Oklahoma faith leaders are cautiously optimistic about health mandate change

Several Oklahoma leaders of Christian nonprofits said they were “cautiously optimistic” about the new Health and Human Services mandate opt-out options proffered by the Obama administration on Friday.
by Carla Hinton Published: February 2, 2013
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Several Oklahoma leaders of Christian nonprofits said they were “cautiously optimistic” about the new Health and Human Services mandate opt-out options proffered by the Obama administration on Friday.

However, they said they are troubled that the new options will not help for-profit businesses like Oklahoma City-based Hobby Lobby nor do the new choices address what they see as the government's trampling over their civil rights.

“This latest move by the administration shows the impact that citizens of faith are having,” the Rev. Anthony Jordan, executive director-treasurer of the Baptist General Convention of Oklahoma, said Friday.

“Therefore we should redouble our efforts toward the goal of a complete restoration of religious liberty and not be satisfied with its mere shadow.”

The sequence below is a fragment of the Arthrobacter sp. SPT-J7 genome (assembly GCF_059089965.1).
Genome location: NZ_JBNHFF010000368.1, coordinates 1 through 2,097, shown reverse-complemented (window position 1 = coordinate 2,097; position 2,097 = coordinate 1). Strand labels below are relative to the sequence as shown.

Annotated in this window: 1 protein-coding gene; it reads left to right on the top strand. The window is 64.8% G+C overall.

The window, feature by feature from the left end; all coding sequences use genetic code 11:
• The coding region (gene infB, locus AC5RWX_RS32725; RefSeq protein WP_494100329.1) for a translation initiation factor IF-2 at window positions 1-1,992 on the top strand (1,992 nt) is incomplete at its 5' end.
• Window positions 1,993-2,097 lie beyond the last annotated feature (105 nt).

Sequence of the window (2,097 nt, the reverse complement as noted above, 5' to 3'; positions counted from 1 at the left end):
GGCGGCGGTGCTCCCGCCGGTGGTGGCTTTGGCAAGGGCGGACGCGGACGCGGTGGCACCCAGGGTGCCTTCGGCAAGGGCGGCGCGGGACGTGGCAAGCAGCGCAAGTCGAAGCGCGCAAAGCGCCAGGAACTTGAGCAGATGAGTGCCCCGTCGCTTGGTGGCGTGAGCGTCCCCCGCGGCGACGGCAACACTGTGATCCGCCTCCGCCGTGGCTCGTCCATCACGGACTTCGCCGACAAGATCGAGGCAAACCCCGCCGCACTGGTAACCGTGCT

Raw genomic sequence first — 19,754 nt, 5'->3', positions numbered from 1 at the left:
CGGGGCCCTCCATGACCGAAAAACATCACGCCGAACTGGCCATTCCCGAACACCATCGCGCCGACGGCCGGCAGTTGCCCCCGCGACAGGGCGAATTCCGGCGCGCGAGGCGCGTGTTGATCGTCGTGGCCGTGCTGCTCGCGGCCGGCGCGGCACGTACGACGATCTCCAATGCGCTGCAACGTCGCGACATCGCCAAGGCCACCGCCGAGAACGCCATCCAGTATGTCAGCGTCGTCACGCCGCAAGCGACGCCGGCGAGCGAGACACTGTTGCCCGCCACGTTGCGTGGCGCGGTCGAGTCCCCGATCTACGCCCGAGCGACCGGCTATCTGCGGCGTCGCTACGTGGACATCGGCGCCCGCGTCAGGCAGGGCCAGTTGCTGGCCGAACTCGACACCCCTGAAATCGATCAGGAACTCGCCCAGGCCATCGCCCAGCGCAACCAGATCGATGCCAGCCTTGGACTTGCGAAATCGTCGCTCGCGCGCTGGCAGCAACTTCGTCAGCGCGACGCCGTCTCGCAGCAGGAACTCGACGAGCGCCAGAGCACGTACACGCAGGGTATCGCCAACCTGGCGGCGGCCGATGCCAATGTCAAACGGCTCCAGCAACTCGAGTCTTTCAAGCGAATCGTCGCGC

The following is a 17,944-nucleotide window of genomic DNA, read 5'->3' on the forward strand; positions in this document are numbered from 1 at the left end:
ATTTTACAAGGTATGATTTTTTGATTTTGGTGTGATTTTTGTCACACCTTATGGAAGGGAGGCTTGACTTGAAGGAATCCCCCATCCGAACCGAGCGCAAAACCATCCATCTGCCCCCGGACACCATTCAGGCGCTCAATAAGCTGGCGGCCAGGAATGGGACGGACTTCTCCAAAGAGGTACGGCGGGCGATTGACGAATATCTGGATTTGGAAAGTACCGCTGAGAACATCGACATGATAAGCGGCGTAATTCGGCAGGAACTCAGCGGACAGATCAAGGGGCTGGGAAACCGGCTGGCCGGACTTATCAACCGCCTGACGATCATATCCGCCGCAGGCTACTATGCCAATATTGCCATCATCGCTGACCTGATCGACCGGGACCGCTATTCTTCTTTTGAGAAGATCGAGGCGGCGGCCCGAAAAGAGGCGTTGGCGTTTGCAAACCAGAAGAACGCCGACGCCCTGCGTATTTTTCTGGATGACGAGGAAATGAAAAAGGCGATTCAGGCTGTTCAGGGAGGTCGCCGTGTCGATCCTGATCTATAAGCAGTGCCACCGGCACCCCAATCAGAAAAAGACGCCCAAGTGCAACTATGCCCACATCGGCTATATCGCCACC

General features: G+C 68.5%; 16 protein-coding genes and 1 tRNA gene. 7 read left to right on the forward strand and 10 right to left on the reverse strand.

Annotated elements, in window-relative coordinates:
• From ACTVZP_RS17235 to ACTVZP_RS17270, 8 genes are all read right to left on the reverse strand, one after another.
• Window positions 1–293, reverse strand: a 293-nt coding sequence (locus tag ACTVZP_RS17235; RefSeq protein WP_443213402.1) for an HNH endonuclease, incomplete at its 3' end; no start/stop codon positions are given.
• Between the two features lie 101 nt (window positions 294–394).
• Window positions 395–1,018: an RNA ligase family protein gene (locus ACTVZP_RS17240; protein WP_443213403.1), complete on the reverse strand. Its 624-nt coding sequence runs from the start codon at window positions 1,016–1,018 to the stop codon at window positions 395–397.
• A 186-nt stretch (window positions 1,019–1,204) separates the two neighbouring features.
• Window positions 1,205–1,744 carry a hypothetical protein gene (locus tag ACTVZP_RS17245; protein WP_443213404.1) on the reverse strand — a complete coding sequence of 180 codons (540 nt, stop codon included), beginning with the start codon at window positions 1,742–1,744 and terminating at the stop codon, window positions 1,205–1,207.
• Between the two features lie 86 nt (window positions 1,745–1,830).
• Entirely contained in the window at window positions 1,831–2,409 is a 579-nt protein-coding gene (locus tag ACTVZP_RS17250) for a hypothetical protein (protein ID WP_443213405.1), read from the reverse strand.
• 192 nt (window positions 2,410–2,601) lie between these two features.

The convention — representing the state's Southern Baptists — had expressed concerns about the mandate through a resolution asking President Barack Obama to withdraw the mandate entirely.

The resolution was approved in November 2012 by delegates at the convention's annual meeting.

A representative of the Roman Catholic Archdiocese of Oklahoma City said the faith group's leaders had not had time to analyze the new options.

However, Patrick Raglow, executive director of Catholic Charities of Oklahoma City, said though he also had not read the “fine print” of the HHS amendment, he was pleased that concessions were being made for those organizations like his own that object to paying for contraception and abortion-inducing drugs for employees.

“The potential was we'd have to choose between not providing health care for our employees or providing health care for our employees that violates our tenets. It should have never happened in the first place,” Raglow said.

Loren Gresham, president of Southern Nazarene University in Bethany, said he was cautiously optimistic about the effect the new opt-out options will have on schools like SNU and other religious nonprofits. He said he remains concerned about Hobby Lobby's battle against the government-imposed mandate.

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by Carla Hinton
Religion Editor
Carla Hinton, an Oklahoma City native, joined The Oklahoman in 1986 as a National Society of Newspaper Editors minority intern. She began reporting full-time for The Oklahoman two years later and has served as a beat writer covering a wide...
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